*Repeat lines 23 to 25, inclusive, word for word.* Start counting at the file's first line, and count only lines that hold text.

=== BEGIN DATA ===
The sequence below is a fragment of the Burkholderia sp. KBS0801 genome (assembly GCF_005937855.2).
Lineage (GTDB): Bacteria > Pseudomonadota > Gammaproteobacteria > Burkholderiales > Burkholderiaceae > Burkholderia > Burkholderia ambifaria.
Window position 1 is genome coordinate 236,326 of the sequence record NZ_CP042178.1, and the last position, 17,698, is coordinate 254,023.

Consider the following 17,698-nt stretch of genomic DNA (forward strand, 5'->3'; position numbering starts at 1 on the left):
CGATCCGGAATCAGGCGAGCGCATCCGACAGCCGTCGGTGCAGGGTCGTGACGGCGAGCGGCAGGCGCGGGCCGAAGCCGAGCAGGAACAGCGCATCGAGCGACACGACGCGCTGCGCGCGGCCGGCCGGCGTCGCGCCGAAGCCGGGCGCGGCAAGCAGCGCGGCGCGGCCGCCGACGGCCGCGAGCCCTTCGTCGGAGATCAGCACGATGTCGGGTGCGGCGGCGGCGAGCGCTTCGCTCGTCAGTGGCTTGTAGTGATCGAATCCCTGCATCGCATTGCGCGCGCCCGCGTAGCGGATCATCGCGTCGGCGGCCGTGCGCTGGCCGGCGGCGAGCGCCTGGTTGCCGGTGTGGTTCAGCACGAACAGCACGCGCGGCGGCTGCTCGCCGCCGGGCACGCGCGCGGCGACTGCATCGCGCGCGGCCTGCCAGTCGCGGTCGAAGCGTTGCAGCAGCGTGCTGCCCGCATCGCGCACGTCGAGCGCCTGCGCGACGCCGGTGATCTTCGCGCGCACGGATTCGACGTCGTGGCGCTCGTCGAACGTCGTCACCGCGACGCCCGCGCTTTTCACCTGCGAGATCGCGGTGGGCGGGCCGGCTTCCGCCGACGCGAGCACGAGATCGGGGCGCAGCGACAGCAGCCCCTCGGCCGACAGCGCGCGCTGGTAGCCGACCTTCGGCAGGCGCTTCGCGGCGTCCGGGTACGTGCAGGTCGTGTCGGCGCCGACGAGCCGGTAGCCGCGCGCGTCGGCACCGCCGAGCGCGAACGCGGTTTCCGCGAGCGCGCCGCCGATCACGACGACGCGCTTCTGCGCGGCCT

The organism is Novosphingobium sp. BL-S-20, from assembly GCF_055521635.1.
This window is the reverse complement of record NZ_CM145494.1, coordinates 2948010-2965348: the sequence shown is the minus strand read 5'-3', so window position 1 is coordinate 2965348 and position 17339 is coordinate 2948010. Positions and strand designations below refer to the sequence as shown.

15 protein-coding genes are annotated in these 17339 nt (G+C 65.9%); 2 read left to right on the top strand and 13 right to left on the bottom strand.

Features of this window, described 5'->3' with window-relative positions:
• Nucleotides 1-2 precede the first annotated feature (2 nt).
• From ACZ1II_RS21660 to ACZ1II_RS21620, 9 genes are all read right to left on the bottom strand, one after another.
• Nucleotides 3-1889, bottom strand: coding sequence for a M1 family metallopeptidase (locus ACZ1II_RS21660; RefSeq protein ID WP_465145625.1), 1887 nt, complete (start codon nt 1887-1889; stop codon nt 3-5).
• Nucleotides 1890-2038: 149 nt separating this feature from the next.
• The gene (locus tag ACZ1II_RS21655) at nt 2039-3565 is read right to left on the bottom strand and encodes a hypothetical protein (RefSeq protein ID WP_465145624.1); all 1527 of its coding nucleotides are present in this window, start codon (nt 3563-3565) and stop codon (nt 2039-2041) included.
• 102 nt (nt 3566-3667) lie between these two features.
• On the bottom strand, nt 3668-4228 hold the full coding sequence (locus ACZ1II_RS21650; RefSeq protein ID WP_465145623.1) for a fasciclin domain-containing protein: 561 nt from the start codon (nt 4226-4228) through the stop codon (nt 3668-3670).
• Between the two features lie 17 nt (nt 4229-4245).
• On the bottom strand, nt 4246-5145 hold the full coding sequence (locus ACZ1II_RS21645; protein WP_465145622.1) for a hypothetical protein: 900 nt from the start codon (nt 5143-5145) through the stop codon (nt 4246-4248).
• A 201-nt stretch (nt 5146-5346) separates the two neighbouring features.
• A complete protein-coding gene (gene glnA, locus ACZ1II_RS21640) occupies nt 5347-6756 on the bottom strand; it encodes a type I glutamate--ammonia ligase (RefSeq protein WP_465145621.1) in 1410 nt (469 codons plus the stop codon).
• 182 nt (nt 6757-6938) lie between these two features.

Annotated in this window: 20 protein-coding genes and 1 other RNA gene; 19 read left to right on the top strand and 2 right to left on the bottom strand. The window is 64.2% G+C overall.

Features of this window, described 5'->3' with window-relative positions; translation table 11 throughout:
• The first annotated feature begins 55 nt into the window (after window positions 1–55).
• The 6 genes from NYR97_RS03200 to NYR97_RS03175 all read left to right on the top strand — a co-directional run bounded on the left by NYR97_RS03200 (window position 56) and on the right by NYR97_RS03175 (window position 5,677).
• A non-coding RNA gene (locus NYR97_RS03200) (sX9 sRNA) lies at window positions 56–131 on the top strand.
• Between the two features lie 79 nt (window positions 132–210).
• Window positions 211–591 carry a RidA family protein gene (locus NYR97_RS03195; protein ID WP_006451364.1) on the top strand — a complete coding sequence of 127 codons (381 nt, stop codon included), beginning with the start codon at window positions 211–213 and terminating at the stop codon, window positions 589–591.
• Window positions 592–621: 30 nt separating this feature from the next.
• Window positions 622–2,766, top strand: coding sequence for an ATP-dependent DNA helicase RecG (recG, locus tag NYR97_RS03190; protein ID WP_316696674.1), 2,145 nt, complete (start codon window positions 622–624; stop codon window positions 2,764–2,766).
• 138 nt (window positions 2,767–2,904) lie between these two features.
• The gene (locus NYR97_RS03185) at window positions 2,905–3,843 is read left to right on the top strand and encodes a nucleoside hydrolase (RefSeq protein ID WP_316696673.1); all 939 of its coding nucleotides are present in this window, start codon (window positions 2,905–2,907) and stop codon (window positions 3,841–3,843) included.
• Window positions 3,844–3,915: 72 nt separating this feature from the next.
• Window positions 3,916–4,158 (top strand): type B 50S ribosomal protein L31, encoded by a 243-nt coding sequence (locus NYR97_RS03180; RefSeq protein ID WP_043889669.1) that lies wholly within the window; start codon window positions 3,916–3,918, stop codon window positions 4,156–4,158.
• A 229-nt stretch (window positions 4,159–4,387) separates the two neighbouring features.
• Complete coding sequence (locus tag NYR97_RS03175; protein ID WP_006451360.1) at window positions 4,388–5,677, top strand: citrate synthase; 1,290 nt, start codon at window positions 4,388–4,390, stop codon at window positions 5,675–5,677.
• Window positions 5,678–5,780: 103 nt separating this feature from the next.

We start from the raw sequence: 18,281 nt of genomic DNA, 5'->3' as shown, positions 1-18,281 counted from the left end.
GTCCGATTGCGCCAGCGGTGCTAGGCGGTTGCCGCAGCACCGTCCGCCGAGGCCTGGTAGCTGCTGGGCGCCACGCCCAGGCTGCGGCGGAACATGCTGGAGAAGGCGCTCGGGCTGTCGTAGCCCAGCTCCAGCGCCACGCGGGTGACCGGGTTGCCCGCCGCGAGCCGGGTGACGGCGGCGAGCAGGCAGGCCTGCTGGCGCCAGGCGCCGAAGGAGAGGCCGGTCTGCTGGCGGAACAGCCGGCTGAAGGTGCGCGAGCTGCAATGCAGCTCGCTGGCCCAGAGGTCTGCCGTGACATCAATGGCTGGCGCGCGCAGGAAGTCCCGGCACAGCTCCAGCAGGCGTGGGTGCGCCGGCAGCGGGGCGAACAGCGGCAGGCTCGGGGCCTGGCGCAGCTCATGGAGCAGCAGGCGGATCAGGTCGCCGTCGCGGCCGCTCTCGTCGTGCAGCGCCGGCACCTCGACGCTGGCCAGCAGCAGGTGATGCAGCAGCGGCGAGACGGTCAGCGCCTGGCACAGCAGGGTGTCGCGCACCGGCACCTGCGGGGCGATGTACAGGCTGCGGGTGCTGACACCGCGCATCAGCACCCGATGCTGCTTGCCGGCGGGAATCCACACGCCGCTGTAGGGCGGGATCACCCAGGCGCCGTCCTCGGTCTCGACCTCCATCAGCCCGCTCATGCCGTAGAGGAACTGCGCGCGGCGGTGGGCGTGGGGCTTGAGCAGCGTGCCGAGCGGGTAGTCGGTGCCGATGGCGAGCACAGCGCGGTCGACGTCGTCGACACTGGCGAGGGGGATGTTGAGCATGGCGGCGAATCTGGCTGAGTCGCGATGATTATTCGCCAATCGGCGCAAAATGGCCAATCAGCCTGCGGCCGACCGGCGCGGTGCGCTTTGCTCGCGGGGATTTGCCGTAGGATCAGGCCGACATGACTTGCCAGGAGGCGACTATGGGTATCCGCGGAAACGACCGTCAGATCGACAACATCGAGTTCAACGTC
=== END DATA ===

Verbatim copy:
Features of this window, described 5'->3' with window-relative positions; translation table 11 throughout:
• The first annotated feature begins 55 nt into the window (after window positions 1–55).
• The 6 genes from NYR97_RS03200 to NYR97_RS03175 all read left to right on the top strand — a co-directional run bounded on the left by NYR97_RS03200 (window position 56) and on the right by NYR97_RS03175 (window position 5,677).